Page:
DUBAI: Saudi Arabia is in talks with Pakistan to provide anti-aircraft and anti-tank rockets to Syrian rebels to try and tip the balance in the war to overthrow President Bashar al-Assad, a Saudi source said on Sunday.
The United States has long opposed arming the rebels with such weapons, fearing they might end up in the hands of extremists, but Syrian opposition figures say the failure of Geneva peace talks seems to have led Washington to soften its opposition.
Pakistan makes its own version of Chinese shoulder-launched anti-aircraft missiles, known as Anza, and anti-tank rockets – both of which Riyadh is trying to get for the rebels, said the source, who is close to Saudi decision makers, requesting anonymity.
The source pointed to a visit to Riyadh earlier this month by army chief General Raheel Sharif, who met Crown Prince Salman bin Abdul Aziz.
Prince Salman himself last week led a large delegation to Pakistan, shortly after Saudi’s chief diplomat Prince Saud al-Faisal visited the kingdom’s key ally.
Jordan will be providing facilities to store the weapons before they are delivered to rebels within Syria, the same source said.
AFP could not obtain confirmation from officials in Saudi, Pakistan or Jordan.
The head of the Syrian opposition, Ahmad Jarba, promised during a flying visit to northern Syria last week that “powerful arms will be arriving soon”.
“The United States could allow their allies to provide the rebels with anti-aircraft and anti-tank weapons following the failure of Geneva talks and the renewed tension with Russia,” said the head of the Gulf Research Centre, Abdel Aziz al-Sager.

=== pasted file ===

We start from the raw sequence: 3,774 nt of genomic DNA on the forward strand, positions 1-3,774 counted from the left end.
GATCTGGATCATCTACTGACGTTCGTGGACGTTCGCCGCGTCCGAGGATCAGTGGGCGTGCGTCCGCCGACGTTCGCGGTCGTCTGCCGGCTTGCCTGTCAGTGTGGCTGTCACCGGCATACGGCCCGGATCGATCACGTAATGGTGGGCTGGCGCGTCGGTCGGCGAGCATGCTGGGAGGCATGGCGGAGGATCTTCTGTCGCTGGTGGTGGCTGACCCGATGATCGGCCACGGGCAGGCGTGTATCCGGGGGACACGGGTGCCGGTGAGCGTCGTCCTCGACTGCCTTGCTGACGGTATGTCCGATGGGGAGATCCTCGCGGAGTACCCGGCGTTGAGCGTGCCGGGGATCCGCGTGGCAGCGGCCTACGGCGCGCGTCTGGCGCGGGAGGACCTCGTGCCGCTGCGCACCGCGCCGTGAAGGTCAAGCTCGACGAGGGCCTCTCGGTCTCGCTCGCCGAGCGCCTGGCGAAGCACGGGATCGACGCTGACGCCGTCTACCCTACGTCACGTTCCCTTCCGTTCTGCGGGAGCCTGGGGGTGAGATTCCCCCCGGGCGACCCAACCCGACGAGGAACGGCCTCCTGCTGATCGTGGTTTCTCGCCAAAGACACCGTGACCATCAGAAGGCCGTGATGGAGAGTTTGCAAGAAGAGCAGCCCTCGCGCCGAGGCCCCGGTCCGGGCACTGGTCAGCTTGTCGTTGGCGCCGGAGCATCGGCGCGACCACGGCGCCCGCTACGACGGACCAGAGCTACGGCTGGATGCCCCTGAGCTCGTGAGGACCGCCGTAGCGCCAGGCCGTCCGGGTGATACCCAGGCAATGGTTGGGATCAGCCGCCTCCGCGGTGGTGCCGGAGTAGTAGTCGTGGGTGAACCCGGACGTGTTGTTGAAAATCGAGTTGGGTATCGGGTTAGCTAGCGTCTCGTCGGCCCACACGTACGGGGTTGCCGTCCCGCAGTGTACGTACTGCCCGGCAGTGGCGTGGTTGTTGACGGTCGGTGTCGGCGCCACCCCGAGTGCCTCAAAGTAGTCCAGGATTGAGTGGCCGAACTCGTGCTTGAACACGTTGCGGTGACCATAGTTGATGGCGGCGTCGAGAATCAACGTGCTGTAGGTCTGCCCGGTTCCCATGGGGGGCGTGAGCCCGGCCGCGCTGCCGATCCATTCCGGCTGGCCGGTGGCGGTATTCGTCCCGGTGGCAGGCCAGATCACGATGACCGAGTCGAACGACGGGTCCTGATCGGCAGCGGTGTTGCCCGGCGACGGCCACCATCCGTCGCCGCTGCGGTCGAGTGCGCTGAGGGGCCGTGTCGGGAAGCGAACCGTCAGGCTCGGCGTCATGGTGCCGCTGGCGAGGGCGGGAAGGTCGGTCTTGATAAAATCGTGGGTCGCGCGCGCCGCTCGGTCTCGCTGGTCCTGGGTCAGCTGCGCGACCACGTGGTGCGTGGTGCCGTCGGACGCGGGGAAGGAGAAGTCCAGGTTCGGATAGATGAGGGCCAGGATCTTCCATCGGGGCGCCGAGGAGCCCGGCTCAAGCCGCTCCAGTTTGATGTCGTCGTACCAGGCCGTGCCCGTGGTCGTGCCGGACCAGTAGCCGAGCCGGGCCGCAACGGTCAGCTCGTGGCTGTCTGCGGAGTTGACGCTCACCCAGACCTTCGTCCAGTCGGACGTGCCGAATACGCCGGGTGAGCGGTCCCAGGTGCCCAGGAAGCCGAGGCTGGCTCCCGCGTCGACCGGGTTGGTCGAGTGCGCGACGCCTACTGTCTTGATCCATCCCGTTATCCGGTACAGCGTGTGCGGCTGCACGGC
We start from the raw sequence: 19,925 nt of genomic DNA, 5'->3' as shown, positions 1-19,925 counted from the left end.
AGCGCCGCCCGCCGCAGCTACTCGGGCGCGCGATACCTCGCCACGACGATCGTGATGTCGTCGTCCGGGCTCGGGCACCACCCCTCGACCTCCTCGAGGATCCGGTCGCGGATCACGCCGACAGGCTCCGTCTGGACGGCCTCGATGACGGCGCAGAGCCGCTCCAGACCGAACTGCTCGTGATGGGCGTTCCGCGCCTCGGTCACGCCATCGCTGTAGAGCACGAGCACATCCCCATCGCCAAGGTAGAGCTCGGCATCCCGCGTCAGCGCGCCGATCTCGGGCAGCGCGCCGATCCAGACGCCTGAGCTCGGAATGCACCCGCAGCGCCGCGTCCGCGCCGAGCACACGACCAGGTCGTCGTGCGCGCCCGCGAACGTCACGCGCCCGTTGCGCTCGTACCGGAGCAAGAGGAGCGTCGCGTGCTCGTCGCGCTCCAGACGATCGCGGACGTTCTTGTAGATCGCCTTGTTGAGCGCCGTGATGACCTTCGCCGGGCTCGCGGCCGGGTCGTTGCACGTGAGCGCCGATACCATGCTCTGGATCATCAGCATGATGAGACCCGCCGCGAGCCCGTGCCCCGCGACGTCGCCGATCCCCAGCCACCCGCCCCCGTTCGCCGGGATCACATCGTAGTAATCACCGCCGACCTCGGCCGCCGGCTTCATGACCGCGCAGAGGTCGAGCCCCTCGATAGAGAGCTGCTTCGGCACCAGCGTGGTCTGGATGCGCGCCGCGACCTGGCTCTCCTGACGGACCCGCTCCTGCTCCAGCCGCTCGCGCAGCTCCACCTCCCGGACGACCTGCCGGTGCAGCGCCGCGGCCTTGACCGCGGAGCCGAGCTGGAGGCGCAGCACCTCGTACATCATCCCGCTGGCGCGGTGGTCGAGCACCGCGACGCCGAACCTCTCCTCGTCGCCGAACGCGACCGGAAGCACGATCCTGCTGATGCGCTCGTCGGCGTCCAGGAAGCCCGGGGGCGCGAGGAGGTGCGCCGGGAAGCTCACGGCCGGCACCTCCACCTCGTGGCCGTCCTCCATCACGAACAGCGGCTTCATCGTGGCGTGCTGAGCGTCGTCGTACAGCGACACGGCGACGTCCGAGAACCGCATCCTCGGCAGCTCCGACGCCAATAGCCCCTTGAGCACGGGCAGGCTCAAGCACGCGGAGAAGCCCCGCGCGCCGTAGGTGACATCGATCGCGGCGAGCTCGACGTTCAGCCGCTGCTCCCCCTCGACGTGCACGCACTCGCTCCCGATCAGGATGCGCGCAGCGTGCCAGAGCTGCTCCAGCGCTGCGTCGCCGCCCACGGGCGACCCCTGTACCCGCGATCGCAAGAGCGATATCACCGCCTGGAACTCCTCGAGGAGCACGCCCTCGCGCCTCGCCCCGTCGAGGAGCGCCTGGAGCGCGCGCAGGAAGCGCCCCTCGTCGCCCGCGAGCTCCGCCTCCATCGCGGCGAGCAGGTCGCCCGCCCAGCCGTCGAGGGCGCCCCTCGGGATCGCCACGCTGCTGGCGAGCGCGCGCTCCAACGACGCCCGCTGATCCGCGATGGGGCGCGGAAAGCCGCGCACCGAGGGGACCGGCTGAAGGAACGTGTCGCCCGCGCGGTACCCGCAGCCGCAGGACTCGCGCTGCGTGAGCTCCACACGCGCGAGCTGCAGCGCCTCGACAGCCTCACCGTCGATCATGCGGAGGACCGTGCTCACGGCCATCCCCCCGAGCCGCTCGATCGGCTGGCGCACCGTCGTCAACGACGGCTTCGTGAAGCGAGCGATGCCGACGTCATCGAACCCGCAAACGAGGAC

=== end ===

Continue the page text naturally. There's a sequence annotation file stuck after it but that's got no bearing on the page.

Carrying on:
Providing those weapons to the rebels “relieves pressure on the US in the short-term”, said Simon Henderson, director of the Gulf and Energy Policy Programme at the Washington Institute for Near East Policy.
“But the long-term political worry is that Manpads (Man-portable air-defence systems) will leak and be used to bring down a civilian airliner somewhere in the world.”
Rebels have long said that anti-aircraft rockets would help them defend themselves against Syrian warplanes, which regularly bomb rebel-held areas with barrels loaded with TNT and other ordinance.
The nearly-three-year conflict in Syria has torn the country apart, killing more than 140,000 people, including some 50,000 civilians, according to the Britain-based Syrian Observatory for Human Rights.
Saudi Arabia has a strong influence on Syria’s southern front, where it coordinates with Jordan, and has helped unite the rebel fighters in the area, according to Syrian opposition sources.
On the other hand, Qatar and Turkey are responsible for coordinating with the rebels on the northern front, said an official of the Syrian opposition, requesting anonymity.
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